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Host–pathogen associations revealed by genotyping of European strains of Anaplasma phagocytophilum to describe natural endemic cycles



The zoonotic intracellular alpha-proteobacterium Anaplasma phagocytophilum is a tick-transmitted pathogen. The associations between vertebrate reservoirs and vectors are described as wide-ranging, and it was previously shown that the pathogenicity of A. phagocytophilum differs depending on the combination of pathogen variant and infected host species. This leads to the question of whether there are variations in particular gene loci associated with different virulence. Therefore, this study aims at clarifying existing host-variant combinations and detecting possible reservoir hosts. To understand these interactions, a complex toolset for molecular epidemiology, phylogeny and network theory was applied.


Sequences of up to four gene loci (msp4, msp2, groEL and 16S rRNA) were evaluated for different isolates from variable host species, including, for example, dogs, cattle and deer. Variant typing was conducted for each gene locus individually, and combinations of different gene loci were analysed to gain more detailed information about the genetic plasticity of A. phagocytophilum. Results were displayed as minimum spanning nets and correlation nets.


The highest diversity of variants for all gene loci was observed in roe deer. In cattle, a reduced number of variants for 16S rRNA [only 16S-20(W) and 16S-22(Y)] but multiple variants of msp4 and groEL were found. For dogs, two msp4 variants [m4-20 and m4-2(B/C)] were found to be linked to different variants of the other three gene loci, creating two main combinations of gene loci variants. Cattle are placed centrally in the minimum spanning net analyses, indicating a crucial role in the transmission cycles by possibly bridging the vector-wildlife cycle to infections of humans and domestic animals. The minimum spanning nets confirmed previously described epidemiological cycles of the bacterium in Europe, showing separation of variants originating from wildlife animals only and a set of variants shared by wild and domestic animals.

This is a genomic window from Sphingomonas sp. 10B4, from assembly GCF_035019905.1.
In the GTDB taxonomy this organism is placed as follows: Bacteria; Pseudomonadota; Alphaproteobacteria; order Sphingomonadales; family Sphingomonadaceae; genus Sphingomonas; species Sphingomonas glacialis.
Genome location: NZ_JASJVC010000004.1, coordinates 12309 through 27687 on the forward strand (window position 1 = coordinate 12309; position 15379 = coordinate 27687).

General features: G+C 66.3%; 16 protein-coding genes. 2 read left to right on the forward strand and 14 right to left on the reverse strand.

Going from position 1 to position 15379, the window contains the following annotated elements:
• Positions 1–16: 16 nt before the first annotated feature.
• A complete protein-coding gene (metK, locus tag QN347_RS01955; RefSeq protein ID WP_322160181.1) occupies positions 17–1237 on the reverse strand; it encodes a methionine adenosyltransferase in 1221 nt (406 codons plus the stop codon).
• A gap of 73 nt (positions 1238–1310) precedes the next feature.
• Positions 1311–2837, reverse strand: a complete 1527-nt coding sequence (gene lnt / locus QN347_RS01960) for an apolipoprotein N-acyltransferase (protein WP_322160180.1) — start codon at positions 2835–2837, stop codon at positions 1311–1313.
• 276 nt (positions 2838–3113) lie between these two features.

In this comprehensive study of 1280 sequences, we found a high number of gene variants only occurring in specific hosts. Additionally, different hosts show unique but also shared variant combinations. The use of our four gene loci expand the knowledge of host–pathogen interactions and may be a starting point to predict future spread and infection risks of A. phagocytophilum in Europe.

Graphical abstract